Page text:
Dr John Maris (Aeronautical Engineering 1979) had an early passion for aircraft and describes how his time at Imperial helped to shape his test pilot career, leading to his being awarded an Aviation Week Laureate in 2006 and induction into the Canadian Aviation Hall of Fame in 2018

After Imperial, John joined the Royal Canadian Air Force before later graduating from the US Air Force Test Pilot School.

Today John is Founder of Cert Center Canada, an independent flight test, research, development and certification hub providing a wide range of services to the global aerospace community. His other companies have carried out award-winning work with NASA.

Can you tell us about your studies at Imperial?

At Imperial I was encouraged to think outside of the box, which became my hallmark. This way of thinking led to my development and international patenting of the Enhanced Airfoil Performance Monitor (EAPM) – my graduating project, which is now in use in the flight test community and wind turbine industry.

At Imperial, I received a solid groundwork in critical thinking that had direct application to the flight test domain, which has helped in my career.

Who did you find inspiring at Imperial and why?

Several of my professors were renowned industry stalwarts. I particularly recall the encouragement I received from the late Professor Frank Irving, who sowed the seeds of my test pilot career, which began at the US Air Force Test Pilot School in 1989 - exactly ten years after graduating from Imperial!

What is your fondest memory of your time here?

The practical work I conducted in the low-speed wind tunnel. This place is where theory meets practice in the most visceral way for an aerodynamicist. For me, it ignited my career interest that took me from piloting to test piloting. Read more about the current facilities and wind tunnels in the Department of Aeronautics here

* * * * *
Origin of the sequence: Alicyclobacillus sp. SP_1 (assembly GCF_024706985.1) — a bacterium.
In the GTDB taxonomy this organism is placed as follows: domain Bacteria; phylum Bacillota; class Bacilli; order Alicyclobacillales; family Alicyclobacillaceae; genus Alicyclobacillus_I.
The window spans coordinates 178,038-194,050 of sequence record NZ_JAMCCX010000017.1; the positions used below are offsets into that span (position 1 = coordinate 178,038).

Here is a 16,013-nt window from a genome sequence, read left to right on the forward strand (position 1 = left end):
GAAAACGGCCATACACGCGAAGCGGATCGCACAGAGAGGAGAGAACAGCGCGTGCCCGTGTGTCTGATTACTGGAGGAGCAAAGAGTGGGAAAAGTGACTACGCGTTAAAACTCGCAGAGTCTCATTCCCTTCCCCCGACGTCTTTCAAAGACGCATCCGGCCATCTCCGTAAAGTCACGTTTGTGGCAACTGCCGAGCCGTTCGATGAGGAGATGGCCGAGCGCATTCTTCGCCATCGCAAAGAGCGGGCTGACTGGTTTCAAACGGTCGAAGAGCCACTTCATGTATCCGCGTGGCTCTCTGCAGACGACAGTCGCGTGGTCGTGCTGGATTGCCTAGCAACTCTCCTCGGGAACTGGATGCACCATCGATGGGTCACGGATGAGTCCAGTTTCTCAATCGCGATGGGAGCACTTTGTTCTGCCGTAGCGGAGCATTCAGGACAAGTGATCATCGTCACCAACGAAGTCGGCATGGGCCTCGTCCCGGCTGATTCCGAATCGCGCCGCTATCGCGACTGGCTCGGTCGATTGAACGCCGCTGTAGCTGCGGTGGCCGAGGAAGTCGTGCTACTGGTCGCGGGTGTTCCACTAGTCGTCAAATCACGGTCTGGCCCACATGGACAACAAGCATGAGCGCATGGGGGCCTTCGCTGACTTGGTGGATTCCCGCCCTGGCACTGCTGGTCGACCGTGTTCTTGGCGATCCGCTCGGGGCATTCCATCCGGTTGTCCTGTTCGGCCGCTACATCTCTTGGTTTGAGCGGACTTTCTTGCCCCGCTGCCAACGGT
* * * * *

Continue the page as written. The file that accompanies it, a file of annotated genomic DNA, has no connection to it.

I particularly appreciated the artisanal work that went into the pressure-tapped airfoil I was testing. I often wondered how many generations of aeronautical engineers this one model would have helped cultivate!

Tell us a bit about the work you’re doing now, and your journey to this point.

Presently I am Chief Test Pilot for the Raytheon, Pratt & Whitney hybrid electric propulsion demonstrator. The flight test company that I founded, Cert Center Canada, owns the Dash-8 test platform, and will perform the extensive technology upgrades to it.

Prior to this I was the lead test pilot and principal investigator for flight testing of advanced decision support system concepts for NASA Langley Research Center. These culminated in my US company – Advanced Aerospace Solutions LLC, which received NASA’s 2015 Agency-level Small Business Subcontractor of the Year Award (SBIA). I had previously also been a pilot officer in the Royal Canadian Air Force, initially as an anti-submarine warfare mission commander.

In 1989, I graduated from the US Air Force Test Pilot School and joined the fraternity of experimental test pilots. This culminated in my appointment as the program manager for the definition phase of the robotic workstations that control the Candarm2 arm on the International Space Station

What have been your career highlights and lowlights?

Highlights include multiple industry and personnel awards for myself and my companies, courtesy of my tremendous colleagues and partners. Lowlights include not having made it into space.

What does a typical day look like for you now?

As for any test pilot, a typical day is approximately 200 hours of meetings and paperwork for every hour of flight! 

Next, I plan on safely and efficiently completing the flight testing of the hybrid electric demonstrator, then retiring at 68.

Do you have any advice for current students?

Frame your academic journey in light of your career end-goals. In my case, the thought of flying a supersonic fighter aircraft was highly motivating during those 02.00 study sessions!

What makes you proud to be an Imperial alumnus?

The reputation of the institution - I am constantly seeing achievements of Imperial alumni in the media. Imperial alumni are an elite, global and eclectic cadre of professionals.

Do you have a favourite quote or saying?

I feel that the Serenity Prayer has great application to engineering and many other disciplines, regardless of one’s religious orientation: 

“(God) grant me the serenity to accept the things I cannot change, courage to change the things I can, and wisdom to know the difference.”

Keep up with John on LinkedIn here.